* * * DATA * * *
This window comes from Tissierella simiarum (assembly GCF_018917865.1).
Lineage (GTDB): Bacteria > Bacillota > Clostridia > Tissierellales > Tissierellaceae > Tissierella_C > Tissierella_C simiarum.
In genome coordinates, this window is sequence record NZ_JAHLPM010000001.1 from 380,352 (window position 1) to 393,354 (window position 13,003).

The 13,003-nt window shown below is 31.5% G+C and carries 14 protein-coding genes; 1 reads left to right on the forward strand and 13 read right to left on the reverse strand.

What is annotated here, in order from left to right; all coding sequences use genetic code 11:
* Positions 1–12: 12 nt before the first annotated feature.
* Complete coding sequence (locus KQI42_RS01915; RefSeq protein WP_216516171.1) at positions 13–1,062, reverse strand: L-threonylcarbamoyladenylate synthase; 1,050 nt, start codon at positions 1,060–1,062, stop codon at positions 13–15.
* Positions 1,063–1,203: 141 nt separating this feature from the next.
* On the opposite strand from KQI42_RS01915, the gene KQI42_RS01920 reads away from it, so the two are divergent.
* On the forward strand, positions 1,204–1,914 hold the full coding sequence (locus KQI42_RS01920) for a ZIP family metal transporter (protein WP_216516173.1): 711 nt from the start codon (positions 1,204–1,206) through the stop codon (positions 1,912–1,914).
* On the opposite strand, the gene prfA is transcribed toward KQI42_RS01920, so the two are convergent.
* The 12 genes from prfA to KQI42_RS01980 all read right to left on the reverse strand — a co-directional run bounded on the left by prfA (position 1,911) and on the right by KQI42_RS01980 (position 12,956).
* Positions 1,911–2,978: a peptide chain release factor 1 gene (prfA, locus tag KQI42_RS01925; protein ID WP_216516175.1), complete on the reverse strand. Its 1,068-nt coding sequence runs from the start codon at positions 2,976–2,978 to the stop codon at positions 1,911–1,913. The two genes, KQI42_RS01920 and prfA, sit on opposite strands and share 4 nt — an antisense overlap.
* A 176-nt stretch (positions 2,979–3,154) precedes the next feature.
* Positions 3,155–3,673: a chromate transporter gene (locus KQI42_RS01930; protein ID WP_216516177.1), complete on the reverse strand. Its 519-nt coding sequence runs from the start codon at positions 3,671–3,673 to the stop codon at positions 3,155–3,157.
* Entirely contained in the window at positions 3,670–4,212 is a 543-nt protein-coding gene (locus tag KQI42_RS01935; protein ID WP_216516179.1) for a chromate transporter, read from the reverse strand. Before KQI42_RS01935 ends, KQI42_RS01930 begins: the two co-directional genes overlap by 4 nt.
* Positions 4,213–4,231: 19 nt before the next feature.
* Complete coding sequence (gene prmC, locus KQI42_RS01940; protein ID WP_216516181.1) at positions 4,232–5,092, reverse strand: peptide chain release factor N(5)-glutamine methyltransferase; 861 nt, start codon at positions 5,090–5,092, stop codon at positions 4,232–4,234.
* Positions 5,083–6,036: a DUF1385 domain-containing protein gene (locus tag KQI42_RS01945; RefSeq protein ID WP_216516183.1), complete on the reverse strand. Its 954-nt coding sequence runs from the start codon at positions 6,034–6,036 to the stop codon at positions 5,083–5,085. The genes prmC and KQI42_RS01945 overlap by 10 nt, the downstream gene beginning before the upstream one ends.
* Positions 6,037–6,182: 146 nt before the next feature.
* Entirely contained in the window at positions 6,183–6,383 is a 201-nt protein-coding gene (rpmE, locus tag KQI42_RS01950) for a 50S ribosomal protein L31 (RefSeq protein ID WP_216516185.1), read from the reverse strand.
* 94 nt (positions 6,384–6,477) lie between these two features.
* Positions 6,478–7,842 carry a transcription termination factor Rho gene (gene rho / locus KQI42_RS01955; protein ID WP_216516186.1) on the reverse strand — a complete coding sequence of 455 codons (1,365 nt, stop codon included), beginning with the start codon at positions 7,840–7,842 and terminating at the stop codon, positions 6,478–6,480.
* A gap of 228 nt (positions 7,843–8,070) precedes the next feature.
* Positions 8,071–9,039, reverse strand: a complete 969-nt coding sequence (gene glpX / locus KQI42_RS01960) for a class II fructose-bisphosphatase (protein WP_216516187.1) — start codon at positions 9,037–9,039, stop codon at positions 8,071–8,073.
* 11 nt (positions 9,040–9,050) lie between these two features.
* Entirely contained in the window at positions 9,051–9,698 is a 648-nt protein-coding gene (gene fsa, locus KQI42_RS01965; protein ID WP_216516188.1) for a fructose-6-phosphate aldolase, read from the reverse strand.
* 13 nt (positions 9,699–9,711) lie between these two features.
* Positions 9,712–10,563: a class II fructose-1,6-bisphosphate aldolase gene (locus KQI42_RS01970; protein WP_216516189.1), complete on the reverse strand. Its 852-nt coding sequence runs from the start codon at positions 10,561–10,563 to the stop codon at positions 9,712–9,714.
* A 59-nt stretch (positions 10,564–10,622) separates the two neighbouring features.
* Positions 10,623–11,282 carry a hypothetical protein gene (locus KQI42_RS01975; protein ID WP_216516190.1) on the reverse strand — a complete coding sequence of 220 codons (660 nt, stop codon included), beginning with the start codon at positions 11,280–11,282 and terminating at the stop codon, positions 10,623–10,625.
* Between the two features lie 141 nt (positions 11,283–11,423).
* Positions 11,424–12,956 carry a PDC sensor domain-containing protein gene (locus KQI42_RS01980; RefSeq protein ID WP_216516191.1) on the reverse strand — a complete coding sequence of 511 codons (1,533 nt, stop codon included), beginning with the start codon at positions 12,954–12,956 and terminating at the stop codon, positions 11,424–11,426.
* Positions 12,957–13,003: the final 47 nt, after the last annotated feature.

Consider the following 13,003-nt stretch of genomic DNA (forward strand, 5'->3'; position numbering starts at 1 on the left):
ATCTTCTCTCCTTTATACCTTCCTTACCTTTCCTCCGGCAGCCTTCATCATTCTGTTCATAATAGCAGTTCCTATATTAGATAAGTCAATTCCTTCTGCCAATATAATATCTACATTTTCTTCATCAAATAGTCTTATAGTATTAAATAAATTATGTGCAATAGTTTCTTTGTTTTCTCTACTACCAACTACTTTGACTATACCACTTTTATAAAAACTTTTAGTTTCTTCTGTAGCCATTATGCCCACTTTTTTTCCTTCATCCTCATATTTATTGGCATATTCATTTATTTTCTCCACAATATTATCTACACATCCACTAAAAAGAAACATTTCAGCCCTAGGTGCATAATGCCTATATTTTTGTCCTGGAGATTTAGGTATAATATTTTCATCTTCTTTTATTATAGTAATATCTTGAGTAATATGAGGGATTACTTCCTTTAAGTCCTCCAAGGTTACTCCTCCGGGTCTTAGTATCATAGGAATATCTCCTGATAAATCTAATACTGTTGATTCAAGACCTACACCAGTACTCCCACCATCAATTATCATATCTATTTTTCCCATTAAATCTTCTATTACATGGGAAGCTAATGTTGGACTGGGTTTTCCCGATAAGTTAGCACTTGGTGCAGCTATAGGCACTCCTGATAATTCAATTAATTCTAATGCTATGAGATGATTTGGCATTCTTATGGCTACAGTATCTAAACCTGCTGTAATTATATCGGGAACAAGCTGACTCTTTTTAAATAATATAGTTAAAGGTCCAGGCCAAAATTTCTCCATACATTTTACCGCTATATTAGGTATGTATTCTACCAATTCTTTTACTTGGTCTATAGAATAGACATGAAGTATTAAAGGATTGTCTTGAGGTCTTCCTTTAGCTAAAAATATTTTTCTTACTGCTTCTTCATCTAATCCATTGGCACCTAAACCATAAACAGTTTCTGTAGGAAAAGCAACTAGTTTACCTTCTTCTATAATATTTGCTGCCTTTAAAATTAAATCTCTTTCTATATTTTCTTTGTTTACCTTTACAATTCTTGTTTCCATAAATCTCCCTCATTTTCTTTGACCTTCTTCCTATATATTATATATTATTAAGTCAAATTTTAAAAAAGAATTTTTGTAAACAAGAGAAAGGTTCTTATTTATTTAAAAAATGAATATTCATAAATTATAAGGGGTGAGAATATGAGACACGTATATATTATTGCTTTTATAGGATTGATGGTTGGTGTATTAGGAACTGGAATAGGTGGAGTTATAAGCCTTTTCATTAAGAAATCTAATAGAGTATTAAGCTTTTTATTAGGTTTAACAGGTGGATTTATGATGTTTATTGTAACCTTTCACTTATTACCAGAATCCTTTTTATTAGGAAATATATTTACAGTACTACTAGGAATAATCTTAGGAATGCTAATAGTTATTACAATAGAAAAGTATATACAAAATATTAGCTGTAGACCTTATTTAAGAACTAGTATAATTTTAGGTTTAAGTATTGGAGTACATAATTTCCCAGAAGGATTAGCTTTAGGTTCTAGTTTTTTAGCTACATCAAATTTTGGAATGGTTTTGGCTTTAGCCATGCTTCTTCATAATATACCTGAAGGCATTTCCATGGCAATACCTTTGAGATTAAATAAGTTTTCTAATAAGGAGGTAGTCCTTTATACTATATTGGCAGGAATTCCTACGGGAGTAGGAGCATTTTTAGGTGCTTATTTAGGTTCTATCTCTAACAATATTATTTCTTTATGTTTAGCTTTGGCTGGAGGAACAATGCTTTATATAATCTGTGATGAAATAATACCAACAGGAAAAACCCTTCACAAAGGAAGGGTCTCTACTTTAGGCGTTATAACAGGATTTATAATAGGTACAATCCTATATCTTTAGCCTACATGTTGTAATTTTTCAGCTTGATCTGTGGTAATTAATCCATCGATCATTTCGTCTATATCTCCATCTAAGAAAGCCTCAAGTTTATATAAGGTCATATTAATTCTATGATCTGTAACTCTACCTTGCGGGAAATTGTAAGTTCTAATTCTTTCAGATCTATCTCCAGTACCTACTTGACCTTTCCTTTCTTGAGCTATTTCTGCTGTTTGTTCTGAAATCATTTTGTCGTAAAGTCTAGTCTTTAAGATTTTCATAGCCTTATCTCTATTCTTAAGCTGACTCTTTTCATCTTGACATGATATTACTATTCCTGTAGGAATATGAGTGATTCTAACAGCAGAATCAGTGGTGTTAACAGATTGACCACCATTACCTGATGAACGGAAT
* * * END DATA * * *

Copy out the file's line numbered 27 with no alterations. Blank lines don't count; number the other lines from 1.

* Entirely contained in the window at positions 9,051–9,698 is a 648-nt protein-coding gene (gene fsa, locus KQI42_RS01965; protein ID WP_216516188.1) for a fructose-6-phosphate aldolase, read from the reverse strand.